Apple wants the Apple Watch to be a ‘wearable computer’ that works better with fitness machines

FIG. 2 is a block diagram of an example activity monitoring system for improved activity monitoring using wearable computer data combined with fitness machine data.

Apple plans to beef up the health/fitness features of the Apple Watch with enhanced abilities to work with fitness machines. In fact, in a new patent filing (number 20220079452) the tech giant describes it as a “wearable computer” (which, of course, it is) rather than a smartwatch.

About the patent filing

The patent filing is dubbed “wearable computer with fitness connectivity for improved activity monitoring using caloric expenditure models.” In the patent filing Apple notes that some wearable computers (e.g., smartwatch, fitness band) include a fitness application that uses a digital pedometer to track a user’s daily movements and provide custom notifications related to progress and workout results, such as distance traveled and calories burned. 

Some fitness applications also monitor the user’s heart rate, which can be used to calculate calories burned. A typical digital pedometer relies on accelerometer data from an accelerometer to determine when a step is taken. 

If the wearable computer is worn on the wrist, accelerations due to arm swing are used to determine step counts. However, Apple notes that these steps counts can be inaccurate (e.g., due to irregular or muted arm swings) resulting in inaccurate distance traveled measurements. The heart rate can be measured using an optical sensor embedded in the wearable computer. 

When a user works out in a gym, they will often use a fitness machine that includes a processor that monitors the workout and generates fitness metrics summarizing the workout. For example, a treadmill may display to the user the total distance traveled, elapsed time and total calories burned during the workout.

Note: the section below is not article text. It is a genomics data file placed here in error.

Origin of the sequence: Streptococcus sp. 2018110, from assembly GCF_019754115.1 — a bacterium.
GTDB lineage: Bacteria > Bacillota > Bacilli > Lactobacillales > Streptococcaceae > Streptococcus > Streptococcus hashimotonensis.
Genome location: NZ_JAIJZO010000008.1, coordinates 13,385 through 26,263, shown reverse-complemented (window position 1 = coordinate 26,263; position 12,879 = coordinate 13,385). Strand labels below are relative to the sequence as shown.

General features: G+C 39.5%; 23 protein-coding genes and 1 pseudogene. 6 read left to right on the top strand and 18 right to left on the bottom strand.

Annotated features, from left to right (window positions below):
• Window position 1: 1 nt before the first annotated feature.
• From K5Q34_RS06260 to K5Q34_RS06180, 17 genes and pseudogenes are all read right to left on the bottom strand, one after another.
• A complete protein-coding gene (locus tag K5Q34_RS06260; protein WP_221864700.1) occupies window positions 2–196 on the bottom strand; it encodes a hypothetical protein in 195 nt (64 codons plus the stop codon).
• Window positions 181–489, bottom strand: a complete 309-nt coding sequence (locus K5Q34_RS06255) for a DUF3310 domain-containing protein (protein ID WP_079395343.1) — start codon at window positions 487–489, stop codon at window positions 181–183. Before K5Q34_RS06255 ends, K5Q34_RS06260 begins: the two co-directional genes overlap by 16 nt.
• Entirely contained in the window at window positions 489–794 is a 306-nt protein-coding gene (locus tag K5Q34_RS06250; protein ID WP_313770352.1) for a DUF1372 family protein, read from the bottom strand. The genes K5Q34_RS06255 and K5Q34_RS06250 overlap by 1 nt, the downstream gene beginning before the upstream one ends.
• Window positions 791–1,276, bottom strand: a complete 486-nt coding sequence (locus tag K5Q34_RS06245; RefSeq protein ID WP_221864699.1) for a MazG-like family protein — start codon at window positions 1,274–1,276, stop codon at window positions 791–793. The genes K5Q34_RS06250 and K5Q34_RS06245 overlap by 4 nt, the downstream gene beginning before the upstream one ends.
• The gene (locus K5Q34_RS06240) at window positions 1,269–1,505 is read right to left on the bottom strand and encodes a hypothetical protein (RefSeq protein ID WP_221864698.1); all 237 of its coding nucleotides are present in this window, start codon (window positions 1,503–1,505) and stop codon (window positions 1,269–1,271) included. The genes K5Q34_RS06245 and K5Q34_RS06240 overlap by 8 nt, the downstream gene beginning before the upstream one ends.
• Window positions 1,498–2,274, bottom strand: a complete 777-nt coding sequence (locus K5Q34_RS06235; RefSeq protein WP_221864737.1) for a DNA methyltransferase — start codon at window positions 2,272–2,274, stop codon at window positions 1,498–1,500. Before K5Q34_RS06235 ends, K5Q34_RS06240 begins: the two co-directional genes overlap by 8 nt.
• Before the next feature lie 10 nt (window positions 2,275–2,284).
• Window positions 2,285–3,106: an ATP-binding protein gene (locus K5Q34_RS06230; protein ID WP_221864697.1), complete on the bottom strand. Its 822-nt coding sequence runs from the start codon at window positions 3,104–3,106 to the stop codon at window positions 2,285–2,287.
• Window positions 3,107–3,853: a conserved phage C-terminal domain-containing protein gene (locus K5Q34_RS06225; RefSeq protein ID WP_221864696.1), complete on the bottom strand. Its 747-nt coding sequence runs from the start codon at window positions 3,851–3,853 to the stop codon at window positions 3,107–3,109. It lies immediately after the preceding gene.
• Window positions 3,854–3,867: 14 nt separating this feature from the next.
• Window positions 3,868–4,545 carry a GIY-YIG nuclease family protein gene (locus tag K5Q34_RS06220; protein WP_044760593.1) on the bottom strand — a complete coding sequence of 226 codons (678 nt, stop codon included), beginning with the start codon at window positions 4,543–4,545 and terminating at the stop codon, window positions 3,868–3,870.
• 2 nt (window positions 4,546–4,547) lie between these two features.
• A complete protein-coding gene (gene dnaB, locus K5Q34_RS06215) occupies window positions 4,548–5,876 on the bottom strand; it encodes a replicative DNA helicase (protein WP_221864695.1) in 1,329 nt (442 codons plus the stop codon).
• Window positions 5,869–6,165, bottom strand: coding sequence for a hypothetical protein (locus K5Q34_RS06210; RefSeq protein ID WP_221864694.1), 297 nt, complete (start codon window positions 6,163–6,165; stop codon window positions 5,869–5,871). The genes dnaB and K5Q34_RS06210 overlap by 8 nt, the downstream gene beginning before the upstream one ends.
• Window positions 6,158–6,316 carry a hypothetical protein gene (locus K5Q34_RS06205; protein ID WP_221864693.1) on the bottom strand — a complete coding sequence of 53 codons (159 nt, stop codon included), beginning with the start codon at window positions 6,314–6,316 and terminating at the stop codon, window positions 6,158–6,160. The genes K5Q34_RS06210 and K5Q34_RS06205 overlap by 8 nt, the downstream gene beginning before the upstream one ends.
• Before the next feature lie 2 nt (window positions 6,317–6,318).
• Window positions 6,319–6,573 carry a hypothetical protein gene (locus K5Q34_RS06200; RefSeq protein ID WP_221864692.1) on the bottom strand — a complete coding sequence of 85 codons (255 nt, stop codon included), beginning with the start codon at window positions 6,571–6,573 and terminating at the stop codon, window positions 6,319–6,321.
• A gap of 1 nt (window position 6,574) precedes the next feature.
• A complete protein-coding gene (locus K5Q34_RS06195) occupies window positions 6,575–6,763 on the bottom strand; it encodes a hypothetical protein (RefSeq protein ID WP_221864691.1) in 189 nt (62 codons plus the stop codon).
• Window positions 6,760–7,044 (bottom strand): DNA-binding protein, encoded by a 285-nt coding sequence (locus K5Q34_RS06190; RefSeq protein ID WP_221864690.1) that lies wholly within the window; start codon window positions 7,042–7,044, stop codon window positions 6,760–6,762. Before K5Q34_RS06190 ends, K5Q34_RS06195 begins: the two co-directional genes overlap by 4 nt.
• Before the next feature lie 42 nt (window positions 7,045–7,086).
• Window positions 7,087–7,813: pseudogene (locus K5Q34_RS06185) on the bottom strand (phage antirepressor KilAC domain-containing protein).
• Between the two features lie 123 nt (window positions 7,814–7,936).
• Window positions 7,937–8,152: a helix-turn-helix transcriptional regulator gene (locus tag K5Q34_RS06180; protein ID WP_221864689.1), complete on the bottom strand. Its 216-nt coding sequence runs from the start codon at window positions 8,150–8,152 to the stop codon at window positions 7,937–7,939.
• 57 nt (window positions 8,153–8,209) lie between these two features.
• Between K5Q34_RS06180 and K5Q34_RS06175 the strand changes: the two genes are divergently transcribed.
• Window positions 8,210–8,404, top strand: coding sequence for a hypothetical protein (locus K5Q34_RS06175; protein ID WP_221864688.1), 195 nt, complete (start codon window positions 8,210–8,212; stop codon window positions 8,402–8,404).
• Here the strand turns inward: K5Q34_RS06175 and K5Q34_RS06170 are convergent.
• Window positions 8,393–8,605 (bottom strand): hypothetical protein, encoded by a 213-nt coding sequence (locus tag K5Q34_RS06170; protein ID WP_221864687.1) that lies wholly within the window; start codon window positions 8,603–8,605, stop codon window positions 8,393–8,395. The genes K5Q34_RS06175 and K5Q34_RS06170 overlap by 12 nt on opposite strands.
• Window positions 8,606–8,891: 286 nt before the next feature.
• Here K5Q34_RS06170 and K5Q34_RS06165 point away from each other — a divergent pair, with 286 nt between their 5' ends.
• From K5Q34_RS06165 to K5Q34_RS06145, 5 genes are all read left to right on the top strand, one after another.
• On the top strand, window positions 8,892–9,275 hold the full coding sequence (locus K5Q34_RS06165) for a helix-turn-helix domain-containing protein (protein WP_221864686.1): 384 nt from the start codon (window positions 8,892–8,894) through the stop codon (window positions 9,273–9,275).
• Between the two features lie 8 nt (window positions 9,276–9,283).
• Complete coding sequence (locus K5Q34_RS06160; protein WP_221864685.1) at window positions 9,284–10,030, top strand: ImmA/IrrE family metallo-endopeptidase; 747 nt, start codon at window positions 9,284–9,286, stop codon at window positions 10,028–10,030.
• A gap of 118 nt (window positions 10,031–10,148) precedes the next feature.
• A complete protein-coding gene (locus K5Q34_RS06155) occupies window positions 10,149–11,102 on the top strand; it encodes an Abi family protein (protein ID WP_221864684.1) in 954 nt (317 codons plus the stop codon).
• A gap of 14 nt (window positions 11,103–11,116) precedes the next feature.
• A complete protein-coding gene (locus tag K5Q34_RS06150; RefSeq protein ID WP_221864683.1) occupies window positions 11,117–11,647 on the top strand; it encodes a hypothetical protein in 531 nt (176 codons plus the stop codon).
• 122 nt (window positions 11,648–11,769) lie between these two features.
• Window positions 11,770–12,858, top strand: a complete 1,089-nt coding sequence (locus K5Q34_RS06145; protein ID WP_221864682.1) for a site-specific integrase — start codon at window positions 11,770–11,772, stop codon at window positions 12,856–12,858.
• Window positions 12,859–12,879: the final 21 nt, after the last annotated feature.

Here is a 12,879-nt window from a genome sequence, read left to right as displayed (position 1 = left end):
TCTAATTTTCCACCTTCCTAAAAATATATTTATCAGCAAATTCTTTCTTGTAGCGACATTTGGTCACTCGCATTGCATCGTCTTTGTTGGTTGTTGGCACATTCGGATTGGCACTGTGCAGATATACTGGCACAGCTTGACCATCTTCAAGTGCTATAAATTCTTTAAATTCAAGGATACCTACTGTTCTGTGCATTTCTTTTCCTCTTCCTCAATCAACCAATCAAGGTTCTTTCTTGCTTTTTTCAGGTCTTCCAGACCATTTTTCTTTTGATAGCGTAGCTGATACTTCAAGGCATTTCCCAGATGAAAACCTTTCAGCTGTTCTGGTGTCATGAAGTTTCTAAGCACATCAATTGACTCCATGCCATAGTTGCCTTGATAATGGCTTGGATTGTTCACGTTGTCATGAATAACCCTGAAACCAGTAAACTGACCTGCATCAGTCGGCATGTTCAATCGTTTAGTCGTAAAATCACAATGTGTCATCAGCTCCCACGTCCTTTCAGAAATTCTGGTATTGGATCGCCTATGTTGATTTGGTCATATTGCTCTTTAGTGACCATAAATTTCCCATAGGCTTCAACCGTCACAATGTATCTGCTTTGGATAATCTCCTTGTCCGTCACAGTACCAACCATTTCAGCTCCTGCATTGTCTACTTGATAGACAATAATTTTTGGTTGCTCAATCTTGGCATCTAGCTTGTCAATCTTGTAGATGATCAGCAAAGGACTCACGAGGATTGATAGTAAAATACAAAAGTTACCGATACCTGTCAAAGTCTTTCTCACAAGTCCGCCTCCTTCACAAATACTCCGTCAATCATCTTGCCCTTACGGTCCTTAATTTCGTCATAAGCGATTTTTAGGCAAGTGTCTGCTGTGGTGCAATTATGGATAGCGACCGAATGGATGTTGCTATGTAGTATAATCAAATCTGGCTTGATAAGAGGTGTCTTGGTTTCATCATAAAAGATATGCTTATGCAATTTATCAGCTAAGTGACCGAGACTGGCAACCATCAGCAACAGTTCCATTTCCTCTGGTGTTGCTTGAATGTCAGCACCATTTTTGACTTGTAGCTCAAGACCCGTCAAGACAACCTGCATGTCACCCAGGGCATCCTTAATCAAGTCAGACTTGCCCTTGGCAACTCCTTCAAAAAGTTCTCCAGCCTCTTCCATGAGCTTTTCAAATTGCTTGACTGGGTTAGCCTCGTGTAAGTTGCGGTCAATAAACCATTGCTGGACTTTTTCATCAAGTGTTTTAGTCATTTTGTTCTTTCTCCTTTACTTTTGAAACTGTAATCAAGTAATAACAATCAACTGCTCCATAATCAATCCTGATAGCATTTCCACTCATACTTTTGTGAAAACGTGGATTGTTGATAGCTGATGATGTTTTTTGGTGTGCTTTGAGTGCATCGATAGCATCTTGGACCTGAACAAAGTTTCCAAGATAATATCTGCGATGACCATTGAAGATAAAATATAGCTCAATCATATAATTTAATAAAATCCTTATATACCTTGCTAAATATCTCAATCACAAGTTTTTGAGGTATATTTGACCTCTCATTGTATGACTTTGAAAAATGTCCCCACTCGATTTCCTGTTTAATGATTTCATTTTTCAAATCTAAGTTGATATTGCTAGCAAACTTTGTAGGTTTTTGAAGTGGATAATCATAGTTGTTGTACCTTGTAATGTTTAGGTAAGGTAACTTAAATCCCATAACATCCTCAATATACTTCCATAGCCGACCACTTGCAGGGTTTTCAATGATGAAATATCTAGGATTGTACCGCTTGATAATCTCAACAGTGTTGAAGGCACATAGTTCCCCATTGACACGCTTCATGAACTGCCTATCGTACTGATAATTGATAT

Apple says the total distance traveled is typically accurate because it is based on rotation of the treadmill motor shaft rather than accelerometer data, but the total calories burned is often an estimate based on a model that does not include the actual heart rate of the user, or in the case of anaerobic calorie burn, can’t be observed through the heart rate. 

Apple apparently feels the Apple Watch can do better in tracking fitness levels — especially when used in sync with fitness machines such as treadmills, rowing machines, etc.

Summary of the patent filing

Here’s Apple’s abstract of the patent filing with technical details: “In an embodiment, a method comprises: establishing, by a wireless wearable computer worn by a user, a wireless communication connection with a fitness machine; obtaining machine data from the fitness machine while the user is engaged in a workout session on the fitness machine; obtaining, from a heart rate sensor of the wireless device, heart rate data of the user; determining a work rate caloric expenditure by applying a work rate calorie model to the machine data; determining a calibrated maximal oxygen consumption of the user based on the heart rate data and the work rate caloric expenditure; determining a heart rate caloric expenditure by applying a heart rate calorie model to the heart rate data and the calibrated maximal oxygen consumption of the user; and sending to the fitness machine via the communication connection, at least one of the work rate caloric expenditure or the heart rate caloric expenditure.”

Dennis Sellers
the authorDennis Sellers
Dennis Sellers is the editor/publisher of Apple World Today. He’s been an “Apple journalist” since 1995 (starting with the first big Apple news site, MacCentral). He loves to read, run, play sports, and watch movies.